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Restoring the Lower Snake River

osborne.sockeye.redfish.webDecember 31, 2013, 2:35 pm


In this season of birthdays and holidays, on Saturday the environmental community rightly celebrated the 40th anniversary of the passage of one of the most ambitious of the Nixon era’s landmark environmental statutes: the Endangered Species Act. The act is at once the noblest of those statutes — aimed, in President Nixon’s words, at protecting “an irreplaceable part of our natural heritage — threatened wildlife”; and also the most controversial, detested by loggers, developers and other interests for elevating the needs of nature over the needs of commerce. Approved by huge margins in both chambers (the vote on the House was an astounding 355-4), the act would stand zero chance of passage in today’s poisoned political climate.

Right-wing critics of the law like to point out that less than 2 per cent of the 1500 or so animal and plant species listed as endangered or threatened under the law have actually recovered to the point that they can be removed from list. But this is a nutty way of measuring success; most of those species, once headed for extinction, can hardly be expected to rebuild healthy, sustainable populations overnight. A much better measure is that only about 30 species have gone to their doom, 37 species have been or will soon be removed from the list, and well over half are deemed stable or on the road to recovery. The act is credited with saving the bald eagle, the peregrine falcon, the California condor, the American alligator, the Florida panther and the grey wolf.

Individual species aside, the act’s provisions requiring the preservation of a threatened animal’s habitat has resulted in enormous gains for the environment as a whole. A succession of tiny birds listed as endangered or threatened — the spotted owl, the marbled murrelet, the coastal California gnatcatcher — have, over the past 20 years, saved millions of acres of old growth forest and open space along the Pacific coast from logging and commercial development. Efforts to save the wood stork and the Florida panther have helped nourish the Everglades. And given sufficient political will, the endangered salmon runs in the Pacific Northwest may yet lead to the removal of dams that impede fish passage and cause huge mortality rates on the Lower Snake River.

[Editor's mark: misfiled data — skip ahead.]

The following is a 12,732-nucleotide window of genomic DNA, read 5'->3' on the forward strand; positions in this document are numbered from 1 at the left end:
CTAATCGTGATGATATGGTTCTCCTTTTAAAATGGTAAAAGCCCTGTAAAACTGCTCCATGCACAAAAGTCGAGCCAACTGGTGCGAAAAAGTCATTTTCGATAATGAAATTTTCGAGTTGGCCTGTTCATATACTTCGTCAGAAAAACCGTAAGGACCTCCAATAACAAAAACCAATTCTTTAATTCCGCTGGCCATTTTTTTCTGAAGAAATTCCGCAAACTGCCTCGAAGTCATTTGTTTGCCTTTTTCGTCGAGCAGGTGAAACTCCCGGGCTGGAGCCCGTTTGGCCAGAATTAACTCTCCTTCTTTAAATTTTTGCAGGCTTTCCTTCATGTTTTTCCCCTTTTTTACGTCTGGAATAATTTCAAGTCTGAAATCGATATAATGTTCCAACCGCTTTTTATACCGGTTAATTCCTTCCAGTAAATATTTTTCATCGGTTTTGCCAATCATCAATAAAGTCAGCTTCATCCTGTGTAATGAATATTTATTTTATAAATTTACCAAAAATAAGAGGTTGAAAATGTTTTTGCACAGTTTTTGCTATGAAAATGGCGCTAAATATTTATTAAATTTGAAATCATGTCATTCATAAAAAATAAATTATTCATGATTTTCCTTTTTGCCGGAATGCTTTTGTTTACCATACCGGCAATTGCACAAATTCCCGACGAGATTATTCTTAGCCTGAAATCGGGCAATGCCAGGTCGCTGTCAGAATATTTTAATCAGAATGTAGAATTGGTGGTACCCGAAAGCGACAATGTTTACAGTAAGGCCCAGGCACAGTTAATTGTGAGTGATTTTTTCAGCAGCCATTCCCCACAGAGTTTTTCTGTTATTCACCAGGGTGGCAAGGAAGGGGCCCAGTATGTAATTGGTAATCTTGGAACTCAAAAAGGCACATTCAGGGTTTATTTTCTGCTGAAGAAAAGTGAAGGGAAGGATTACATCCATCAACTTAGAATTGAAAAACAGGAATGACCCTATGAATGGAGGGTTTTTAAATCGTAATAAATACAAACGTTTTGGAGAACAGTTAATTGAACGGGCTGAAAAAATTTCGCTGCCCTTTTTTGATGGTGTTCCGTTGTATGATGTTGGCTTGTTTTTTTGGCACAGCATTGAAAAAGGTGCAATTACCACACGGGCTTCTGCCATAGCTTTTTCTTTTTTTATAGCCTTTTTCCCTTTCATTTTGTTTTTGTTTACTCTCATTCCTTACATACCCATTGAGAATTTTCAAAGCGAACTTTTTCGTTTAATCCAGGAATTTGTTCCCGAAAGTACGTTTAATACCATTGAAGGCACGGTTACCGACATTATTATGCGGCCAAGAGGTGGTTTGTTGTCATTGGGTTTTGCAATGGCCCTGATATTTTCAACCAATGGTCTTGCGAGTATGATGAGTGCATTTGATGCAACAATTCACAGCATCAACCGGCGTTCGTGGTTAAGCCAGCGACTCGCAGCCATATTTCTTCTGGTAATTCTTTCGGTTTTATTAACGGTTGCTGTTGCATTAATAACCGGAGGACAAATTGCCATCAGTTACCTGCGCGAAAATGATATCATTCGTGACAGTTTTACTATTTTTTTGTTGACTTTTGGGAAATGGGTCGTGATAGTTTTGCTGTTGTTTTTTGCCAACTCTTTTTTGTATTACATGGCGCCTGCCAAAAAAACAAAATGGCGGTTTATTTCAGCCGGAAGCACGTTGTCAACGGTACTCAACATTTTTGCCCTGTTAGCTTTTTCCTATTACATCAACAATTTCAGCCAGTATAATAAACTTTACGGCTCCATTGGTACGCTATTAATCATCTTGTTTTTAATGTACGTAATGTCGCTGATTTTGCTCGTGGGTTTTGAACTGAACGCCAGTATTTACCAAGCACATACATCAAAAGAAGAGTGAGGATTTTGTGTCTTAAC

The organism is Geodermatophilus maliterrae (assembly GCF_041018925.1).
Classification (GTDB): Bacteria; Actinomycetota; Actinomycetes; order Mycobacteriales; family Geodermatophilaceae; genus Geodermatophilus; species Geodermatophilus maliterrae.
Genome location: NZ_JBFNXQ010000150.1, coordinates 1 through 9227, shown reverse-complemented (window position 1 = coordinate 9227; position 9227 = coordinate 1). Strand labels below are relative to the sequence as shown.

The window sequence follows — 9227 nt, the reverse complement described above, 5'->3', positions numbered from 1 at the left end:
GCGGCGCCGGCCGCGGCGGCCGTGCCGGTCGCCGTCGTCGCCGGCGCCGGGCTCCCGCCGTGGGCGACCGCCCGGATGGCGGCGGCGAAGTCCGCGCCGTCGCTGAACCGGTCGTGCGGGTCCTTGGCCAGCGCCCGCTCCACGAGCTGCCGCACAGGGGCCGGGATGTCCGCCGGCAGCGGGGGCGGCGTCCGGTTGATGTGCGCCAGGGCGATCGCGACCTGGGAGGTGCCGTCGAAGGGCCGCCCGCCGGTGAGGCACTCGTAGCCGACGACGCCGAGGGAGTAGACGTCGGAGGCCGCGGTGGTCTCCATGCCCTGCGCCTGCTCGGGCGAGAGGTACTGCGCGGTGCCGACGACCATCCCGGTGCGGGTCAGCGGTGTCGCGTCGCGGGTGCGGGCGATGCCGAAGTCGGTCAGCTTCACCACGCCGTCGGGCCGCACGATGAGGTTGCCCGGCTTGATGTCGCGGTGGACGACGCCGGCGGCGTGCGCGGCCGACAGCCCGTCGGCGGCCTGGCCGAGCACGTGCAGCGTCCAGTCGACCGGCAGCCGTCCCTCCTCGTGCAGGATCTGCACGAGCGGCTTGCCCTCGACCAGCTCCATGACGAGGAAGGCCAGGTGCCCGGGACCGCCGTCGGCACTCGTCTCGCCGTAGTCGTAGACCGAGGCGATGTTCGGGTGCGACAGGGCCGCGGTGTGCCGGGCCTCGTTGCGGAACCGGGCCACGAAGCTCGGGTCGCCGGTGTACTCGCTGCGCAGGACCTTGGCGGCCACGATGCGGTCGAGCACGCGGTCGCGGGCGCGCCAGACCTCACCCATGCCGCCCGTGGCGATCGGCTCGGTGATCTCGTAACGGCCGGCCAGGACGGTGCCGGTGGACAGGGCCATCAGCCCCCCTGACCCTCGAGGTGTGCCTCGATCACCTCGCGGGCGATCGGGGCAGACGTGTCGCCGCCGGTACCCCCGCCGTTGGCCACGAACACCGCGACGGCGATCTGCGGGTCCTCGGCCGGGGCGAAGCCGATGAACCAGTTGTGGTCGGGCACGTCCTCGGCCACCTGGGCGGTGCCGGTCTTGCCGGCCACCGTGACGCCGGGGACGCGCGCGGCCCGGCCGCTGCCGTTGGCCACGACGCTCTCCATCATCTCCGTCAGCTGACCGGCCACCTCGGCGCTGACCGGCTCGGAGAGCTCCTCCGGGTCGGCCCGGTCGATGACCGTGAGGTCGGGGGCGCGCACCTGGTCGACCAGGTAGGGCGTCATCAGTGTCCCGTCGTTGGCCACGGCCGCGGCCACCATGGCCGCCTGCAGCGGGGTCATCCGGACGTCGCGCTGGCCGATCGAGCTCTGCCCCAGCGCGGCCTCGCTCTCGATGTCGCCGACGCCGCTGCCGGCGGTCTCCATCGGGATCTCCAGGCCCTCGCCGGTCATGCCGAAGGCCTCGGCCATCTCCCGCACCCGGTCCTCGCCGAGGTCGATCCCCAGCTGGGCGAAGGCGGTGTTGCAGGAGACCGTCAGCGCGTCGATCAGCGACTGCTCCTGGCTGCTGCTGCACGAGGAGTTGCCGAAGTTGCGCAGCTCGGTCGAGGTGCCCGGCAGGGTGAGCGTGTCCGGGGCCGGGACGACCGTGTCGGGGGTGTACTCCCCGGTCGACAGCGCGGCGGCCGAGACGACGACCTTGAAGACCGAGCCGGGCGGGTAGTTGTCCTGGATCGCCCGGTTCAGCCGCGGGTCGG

Presidents Clinton and Obama have improved the way the act is administered, encouraging governments, landowners and industry to collaborate on conservation plans before an animal is formally listed as endangered. The number of lawsuits from environmental groups has likewise declined. Since the act has widespread public support, it seems unthinkable that Congress would roll it back. But with this Congress you never know.

Some very tough and inevitably controversial decisions lie ahead for Sally Jewell, the Interior Secretary. The biggest of these will be whether to protect the Greater Sage Grouse, a pretty little creature whose habitat not only ranges over nearly a dozen western states but is also believed to contain considerable reserves of oil and natural gas. Thus the stage is set for either a knockdown fight between the forces of nature and commerce, or a negotiated solution that gives industry some access without threatening the bird. As long as a compromise achieves the latter, we’re for it.

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